Sylvie Guillem in Maliphant’s Two (originally choreographed in 1998)
Russell Maliphant left the world of classical ballet to journey through contemporary dance and martial arts, turning from dancer to choreographer. Then the ballet world came knocking again.
Born in Canada in 1961, Maliphant grew up in Cheltenham and studied at the Royal Ballet School. He performed with Sadler’s Wells Royal Ballet (now Birmingham Royal Ballet) for seven years, but never felt at home as a ballet dancer (skipping about in pink knickerbockers was a particular low point). He joined the short-lived Dance Advance, which was set up to tour chamber works, and in 1988 he left ballet altogether.
He went on to explore the independent contemporary dance scene, appearing in DV8’s groundbreaking Dead Dreams of Monochrome Men, and pieces by diverse choreographers including fellow ballet renegade Michael Clark, veteran experimentalist Rosemary Butcher and Laurie Booth, whose improvisational skills and particular combination of strength and flow were a formative influence. It was while working with Booth that Maliphant met Michael Hulls, who was to become not only his regular lighting designer but also his closest creative partner. He also studied a wide range of physical techniques, including yoga, t’ai chi, contact improvisation and capoeira.
Maliphant began choreographing in 1991, and founded his own company in 1996. Throughout the 90s he working in the independent sector, developing his own steely yet supple style and producing small gems such as Shift (1996) and Two (1998).
Two ballet dancers gave Maliphant a leg-up into the limelight. In 2001 William Trevitt and Michael Nunn (aka The Ballet Boyz) performed his 1991 duet Critical Mass; it became something of a signature work for them, and they soon commissioned a new Maliphant piece, Torsion (2002). This greater exposure in turn attracted the attention of superstar ballerina Sylvie Guillem, who invited him to create a trio for herself and the Boyz. The result was Broken Fall, another critical and popular hit, premiered at the Royal Opera House in 2003.
Guillem and Maliphant went on to perform together in Maliphant’s phenomenally successful Push in 2005, a duet which perfectly melded their contrasting physical personae. Some recent high-profile collaborations – with artist and film-maker Isaac Julien for Cast No Shadow in 2007, and with Guillem and Canadian director Robert Lepage for Eonnagata this year – have been less successful, but Maliphant is still in high demand. His next creation will be part of the Spirit of Diaghilev programme at Sadler’s Wells in October 2009.
Watching Russell Maliphant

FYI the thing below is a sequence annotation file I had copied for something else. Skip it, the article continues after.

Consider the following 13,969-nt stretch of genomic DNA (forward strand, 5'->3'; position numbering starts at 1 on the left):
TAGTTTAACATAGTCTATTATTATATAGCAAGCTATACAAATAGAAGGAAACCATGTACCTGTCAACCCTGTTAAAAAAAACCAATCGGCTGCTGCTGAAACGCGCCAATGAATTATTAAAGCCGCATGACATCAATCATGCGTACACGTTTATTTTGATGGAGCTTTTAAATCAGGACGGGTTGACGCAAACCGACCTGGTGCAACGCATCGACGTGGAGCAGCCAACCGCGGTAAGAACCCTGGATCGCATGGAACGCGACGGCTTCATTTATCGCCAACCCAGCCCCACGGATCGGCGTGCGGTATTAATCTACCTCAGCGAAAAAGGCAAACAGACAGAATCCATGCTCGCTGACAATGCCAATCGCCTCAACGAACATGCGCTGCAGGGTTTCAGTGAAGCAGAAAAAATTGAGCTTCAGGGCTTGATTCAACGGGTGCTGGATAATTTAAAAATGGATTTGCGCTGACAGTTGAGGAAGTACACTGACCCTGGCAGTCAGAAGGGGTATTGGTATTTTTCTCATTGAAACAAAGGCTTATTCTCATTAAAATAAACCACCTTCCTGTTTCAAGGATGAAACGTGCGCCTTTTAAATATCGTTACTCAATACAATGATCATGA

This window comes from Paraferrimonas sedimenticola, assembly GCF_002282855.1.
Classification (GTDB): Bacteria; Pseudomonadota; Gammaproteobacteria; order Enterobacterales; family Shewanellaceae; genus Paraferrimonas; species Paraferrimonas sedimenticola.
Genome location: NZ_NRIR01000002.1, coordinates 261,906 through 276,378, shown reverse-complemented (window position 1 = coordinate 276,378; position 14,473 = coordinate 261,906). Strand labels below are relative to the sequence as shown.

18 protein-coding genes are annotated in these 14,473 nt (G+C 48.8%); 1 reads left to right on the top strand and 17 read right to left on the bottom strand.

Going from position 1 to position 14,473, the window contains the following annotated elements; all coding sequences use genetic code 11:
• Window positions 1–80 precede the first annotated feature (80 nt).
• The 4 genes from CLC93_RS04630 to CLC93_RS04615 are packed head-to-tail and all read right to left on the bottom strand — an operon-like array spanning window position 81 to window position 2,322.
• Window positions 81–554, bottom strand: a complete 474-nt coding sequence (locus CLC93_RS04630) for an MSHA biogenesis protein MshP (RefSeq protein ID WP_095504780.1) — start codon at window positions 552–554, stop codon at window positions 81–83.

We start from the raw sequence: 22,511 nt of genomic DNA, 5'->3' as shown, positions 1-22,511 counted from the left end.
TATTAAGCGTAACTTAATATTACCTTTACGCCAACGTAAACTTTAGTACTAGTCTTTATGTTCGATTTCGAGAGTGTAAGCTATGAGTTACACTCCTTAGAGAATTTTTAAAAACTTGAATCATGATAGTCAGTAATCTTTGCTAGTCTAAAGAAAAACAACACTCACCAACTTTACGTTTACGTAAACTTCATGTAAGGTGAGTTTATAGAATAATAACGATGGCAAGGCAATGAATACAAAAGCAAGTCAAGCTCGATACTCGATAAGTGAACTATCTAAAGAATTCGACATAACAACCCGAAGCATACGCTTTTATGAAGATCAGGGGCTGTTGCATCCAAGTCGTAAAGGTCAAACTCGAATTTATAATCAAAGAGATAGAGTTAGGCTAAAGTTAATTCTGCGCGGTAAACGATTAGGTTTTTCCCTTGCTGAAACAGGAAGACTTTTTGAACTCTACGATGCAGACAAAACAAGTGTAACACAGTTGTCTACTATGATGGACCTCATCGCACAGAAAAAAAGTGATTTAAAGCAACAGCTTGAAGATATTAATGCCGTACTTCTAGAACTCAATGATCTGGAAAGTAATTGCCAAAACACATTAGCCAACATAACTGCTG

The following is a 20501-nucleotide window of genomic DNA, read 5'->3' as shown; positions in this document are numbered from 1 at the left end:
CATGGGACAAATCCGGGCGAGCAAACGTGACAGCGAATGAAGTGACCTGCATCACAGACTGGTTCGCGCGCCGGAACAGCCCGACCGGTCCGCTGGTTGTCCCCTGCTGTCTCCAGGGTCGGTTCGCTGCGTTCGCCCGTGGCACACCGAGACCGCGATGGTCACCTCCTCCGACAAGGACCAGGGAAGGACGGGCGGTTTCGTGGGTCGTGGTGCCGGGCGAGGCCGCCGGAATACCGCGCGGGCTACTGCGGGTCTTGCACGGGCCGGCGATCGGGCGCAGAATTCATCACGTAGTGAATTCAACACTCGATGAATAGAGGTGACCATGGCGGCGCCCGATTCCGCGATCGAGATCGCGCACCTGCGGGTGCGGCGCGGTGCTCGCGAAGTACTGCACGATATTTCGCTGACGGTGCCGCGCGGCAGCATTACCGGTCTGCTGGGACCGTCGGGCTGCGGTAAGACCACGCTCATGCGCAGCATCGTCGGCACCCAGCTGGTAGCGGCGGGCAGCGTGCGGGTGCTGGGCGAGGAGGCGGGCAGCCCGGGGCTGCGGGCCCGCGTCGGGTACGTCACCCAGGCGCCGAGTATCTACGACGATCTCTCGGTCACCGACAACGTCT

Maliphant’s physical style is quite an amalgam, mixing the unpredictability of contact improvisation with the purposefulness of martial arts, the momentum of contemporary dance with the precision and extensions of ballet. Yet it never feels forced; you can’t see the seams.
Choreographically, Maliphant is an abstractionist. He works with the physics of action and interaction – tugs and leans, falls and arcs – and you can often sense the chemistry of character and feeling just beneath the carefully crafted surface. Compositionally, he’ll often use buildups or accumulations: small, simple motifs that are repeated and developed into larger, more complex patterns.
Duets are Maliphant’s forte – even his solos often feel like duets, in which one of the partners is light, space or sound. As an artist, Maliphant’s closest and most longstanding creative partner is lighting designer Michael Hulls, who has worked with Maliphant since 1994, and whose lighting is as integral as the choreography to both the creation and the performance of Maliphant’s work.
Maliphant has worked several times with composer Andy Cowton. Former Royal Ballet dancer Dana Fouras is another important partner – both as a company dancer and Maliphant’s wife.
Fouras joined the Royal Ballet in the same year that Maliphant left. They met six years later, on the day that she departed the company.
In his own words
“I’ll use any vocabulary that’s appropriate at the time … I’m as interested in the uplift of ballet as I am in the gravity of modern dance.” – Interview with Nadine Meisner, Independent, 2001
“I’d hope there is something about the relationship between the people in my pieces that’s more important than technique. There is a trust between them – there has to be, given what they’re asked to do.” – Interview with Jenny Gilbert, Independent on Sunday, 2003
“With Mike [Hulls] the architecture of the space is always changing, opening up or closing down. It’s like breathing.” – Interview with Donald Hutera
In other words
“Maliphant’s choreography slips under our guard, arouses our curiosity and hones our gaze, without us realising the force of its aim.” – Judith Mackrell, Dance Now, 2002
“A supreme melodist of the body.” – Ismene Brown, Daily Telegraph, 2001
“Liquid, lithe choreography that can draw the spectator into a spellbinding world of heightened sensation and scintillating body sculpture.” – Debra Craine, Times, 2003
“There is something of the warrior-sage about Russell Maliphant.” – Luke Jennings, Guardian, 2003
“I’m a Mali-fan.”
Jonathan Burrows and Michael Clark. Both are choreographers of Maliphant’s generation who also began as ballet dancers but found their voice in the independent contemporary dance scene.
Now watch this
Where to see him next
See the Russell Maliphant Company website for performance dates.